Now, my darlings, I'm off to embark on an adventure my friends claim to have expected of me: I'll fly out of New York City tonight, arrive in Reykjavik early tomorrow morning, explore Iceland for three days, and wake up in Paris, France on Friday, August 31st. I'm nervously excited--please wish me luck! À bientôt.

Thursday, August 23, 2012

miss you already

My sister is still in Spain (she gets back on Sunday), my brother left for Arizona (without saying goodbye, mind you), and my parents and I are not sure how to be just the three of us with only a handful of days remaining before I move out of their house and the entirety of the United States. Did you fight with your parents more frequently before going away to college? I did, and later discovered it's a common coping mechanism. I think I may be trying to avoid spending too much time with them in order to protect myself from the inevitable ways I'll be missing them soon. At least we were able to have an "only child" meal at my favorite local restaurant, The Cookery. It was as spectacular as I remembered it.
[FiDi potluck at Sofia's with special guest, Holly]
[Columbus Circle Whole Foods lunch with my college roomie]
[LES pizza, wine, and ice cream dinner date with Stephanie]
Spending as much time as possible with friends, however, has not been a problem. It's almost funny because God knows I already miss them so much, too.

Wednesday, August 22, 2012

on getting emotional

Since my Bon Voyage party--during which I took up a semi-permanent residence on cloud nine--I've cried seven times. Four of the seven took place in the midst of goodbyes, the other three at the thought of them... and trust me, I am hardly at the half-way point. This is the way I am. I feel a lot and I know it.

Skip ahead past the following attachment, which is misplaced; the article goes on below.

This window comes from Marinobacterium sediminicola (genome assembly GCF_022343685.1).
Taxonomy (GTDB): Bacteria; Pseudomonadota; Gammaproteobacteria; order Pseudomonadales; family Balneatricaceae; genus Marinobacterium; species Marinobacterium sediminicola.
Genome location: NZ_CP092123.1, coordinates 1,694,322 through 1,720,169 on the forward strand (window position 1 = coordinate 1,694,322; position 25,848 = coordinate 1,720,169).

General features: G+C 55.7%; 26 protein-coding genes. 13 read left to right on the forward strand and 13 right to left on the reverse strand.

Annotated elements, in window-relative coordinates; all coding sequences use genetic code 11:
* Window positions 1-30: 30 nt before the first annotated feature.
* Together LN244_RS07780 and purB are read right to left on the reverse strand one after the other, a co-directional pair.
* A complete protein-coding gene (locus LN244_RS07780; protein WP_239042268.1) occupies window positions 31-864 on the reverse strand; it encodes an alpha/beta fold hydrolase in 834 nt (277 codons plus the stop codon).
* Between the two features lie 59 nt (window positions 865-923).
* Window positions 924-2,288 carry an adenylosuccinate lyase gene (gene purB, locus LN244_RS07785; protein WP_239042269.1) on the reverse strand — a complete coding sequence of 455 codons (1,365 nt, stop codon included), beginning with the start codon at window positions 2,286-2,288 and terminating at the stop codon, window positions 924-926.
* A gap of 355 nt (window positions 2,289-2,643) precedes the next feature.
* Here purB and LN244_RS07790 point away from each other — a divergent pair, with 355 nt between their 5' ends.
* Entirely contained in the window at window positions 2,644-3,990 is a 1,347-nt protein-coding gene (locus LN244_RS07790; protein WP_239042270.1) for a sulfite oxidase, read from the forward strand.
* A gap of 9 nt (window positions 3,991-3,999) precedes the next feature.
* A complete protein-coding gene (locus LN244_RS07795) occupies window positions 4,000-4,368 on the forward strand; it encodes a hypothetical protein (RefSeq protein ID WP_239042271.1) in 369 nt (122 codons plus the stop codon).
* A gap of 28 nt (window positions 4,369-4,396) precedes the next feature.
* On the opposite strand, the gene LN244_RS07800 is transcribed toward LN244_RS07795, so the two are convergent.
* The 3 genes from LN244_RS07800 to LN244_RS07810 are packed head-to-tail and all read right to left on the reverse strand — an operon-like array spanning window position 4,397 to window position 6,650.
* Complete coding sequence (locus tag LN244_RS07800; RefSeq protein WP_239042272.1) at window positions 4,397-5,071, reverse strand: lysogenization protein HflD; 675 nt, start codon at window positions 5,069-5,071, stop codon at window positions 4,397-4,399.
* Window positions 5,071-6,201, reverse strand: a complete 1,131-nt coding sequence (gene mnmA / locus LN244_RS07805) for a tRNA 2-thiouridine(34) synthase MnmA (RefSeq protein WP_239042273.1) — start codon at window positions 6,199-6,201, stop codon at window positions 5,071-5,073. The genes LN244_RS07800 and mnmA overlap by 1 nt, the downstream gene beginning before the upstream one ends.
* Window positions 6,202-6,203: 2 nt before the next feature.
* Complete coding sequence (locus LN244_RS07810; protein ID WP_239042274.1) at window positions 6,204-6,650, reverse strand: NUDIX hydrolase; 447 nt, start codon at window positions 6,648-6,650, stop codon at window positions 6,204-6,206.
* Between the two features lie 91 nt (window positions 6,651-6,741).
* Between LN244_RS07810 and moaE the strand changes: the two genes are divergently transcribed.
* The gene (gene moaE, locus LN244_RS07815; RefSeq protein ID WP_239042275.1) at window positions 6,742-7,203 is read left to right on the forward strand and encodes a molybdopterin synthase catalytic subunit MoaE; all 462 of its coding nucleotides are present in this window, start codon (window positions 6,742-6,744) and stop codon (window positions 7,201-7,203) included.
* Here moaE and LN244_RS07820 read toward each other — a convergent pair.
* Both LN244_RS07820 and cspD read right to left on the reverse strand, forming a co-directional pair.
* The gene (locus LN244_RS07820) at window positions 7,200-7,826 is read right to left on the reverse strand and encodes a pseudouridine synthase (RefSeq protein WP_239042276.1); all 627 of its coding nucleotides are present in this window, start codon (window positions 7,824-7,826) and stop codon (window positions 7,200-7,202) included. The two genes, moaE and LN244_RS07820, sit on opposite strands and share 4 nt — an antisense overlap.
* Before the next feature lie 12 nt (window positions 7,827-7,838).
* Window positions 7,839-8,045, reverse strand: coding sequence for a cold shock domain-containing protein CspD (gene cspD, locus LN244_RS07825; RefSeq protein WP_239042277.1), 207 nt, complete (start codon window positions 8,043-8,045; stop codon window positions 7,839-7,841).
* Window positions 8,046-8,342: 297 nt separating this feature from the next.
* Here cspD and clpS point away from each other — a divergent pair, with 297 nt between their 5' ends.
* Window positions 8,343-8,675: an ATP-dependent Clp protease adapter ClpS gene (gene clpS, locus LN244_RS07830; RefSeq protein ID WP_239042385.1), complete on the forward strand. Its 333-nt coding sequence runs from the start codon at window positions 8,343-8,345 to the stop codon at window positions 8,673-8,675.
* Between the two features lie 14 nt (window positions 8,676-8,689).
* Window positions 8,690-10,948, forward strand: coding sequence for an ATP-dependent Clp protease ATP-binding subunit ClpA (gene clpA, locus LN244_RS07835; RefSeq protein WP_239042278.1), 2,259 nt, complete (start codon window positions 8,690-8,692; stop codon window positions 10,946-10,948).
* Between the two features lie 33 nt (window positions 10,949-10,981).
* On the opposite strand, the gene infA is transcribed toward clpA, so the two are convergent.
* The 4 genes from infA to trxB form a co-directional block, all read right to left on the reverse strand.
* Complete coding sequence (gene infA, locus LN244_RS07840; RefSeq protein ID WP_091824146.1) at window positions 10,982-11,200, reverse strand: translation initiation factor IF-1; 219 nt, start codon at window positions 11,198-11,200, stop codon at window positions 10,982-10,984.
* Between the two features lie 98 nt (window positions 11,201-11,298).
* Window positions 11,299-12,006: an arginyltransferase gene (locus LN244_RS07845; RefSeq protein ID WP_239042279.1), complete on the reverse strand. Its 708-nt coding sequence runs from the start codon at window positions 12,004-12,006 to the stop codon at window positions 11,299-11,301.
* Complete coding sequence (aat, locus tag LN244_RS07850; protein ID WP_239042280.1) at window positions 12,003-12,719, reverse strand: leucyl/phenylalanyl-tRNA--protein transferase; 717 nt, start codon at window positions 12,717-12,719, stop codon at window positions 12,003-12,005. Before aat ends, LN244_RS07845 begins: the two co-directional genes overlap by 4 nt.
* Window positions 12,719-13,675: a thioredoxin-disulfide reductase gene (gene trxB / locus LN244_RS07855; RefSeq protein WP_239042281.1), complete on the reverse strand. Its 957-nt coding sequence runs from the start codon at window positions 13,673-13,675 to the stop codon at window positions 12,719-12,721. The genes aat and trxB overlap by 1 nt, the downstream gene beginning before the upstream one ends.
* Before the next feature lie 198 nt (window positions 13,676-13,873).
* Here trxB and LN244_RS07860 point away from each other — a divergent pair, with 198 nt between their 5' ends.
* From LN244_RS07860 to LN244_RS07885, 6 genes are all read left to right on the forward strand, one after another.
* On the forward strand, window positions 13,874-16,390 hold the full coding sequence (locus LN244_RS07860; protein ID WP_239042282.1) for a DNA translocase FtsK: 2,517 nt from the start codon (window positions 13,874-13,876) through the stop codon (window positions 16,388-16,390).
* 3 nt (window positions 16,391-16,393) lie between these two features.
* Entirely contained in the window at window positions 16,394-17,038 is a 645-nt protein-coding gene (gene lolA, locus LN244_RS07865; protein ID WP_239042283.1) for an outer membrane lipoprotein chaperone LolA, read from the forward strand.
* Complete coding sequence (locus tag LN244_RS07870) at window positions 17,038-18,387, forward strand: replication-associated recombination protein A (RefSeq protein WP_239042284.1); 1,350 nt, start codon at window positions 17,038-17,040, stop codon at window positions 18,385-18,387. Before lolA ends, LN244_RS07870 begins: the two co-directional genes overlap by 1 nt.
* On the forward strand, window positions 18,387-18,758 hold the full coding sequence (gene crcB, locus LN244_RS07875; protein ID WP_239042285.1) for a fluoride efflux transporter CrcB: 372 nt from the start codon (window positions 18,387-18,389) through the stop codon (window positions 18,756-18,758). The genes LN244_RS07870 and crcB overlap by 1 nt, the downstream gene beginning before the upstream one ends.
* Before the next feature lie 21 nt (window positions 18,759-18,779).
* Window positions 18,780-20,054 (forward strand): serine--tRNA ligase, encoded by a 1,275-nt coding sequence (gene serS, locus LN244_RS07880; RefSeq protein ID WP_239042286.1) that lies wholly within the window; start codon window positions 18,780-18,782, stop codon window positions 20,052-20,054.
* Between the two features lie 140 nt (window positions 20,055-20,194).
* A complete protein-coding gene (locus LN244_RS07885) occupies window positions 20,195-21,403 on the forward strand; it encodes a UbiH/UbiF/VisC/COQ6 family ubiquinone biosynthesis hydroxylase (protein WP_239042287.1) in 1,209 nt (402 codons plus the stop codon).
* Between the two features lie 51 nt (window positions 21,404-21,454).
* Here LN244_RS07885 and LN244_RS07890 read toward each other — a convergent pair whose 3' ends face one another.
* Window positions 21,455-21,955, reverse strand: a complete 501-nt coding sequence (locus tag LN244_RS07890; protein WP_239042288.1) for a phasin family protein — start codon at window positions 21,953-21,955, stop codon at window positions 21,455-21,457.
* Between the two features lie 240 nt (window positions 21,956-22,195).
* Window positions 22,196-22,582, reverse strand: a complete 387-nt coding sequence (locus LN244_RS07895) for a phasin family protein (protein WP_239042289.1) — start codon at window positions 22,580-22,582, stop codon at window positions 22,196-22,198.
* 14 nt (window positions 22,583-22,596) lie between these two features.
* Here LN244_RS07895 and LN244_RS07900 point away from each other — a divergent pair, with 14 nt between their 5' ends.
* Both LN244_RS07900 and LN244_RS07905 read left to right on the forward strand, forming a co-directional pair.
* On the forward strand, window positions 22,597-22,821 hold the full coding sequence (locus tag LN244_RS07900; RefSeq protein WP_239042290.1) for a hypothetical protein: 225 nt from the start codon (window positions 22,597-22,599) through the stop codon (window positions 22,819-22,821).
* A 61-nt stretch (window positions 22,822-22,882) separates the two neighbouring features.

So I've tightly grasped onto a yoga teacher's words, "however you feel is okay." Another yogic memory has resurfaced as well; of that one time I cried in class. I was at a studio on the Upper West Side beside my Aunt Maryann and my cousin Bianca. We were in a seated twist to the right, and following one deep breath, the tears began. I was alarmed at how swiftly they continued. It was a quiet cry but an intense one. Although I'd known I needed it, I hadn't expected it then. (Sigh).
Last week I took a spontaneous visit to the Chuang Yen Monastery with a friend of mine. Two hours flew by as her and I explored the peaceful grounds. I felt a sense of uncomplicated calm come over me in addition to a deep sense of self. It was kind of amazing, and in a lot of ways, comforting. As I wrestle with the breadth of feeling weary, anxious, doubtful, enthusiastic, vulnerable, blessed, and lonely (a premonition of sorts) all at the same time, forgiving awareness is key.
I don't think there'll ever be a day when tears won't be an awkward guest at goodbyes between myself and the friends and family I adore, but this somewhat habitual process just might be necessary as my life unfolds. I know I'll be okay and I will see them again soon. After all, there are such things as happy tears, too.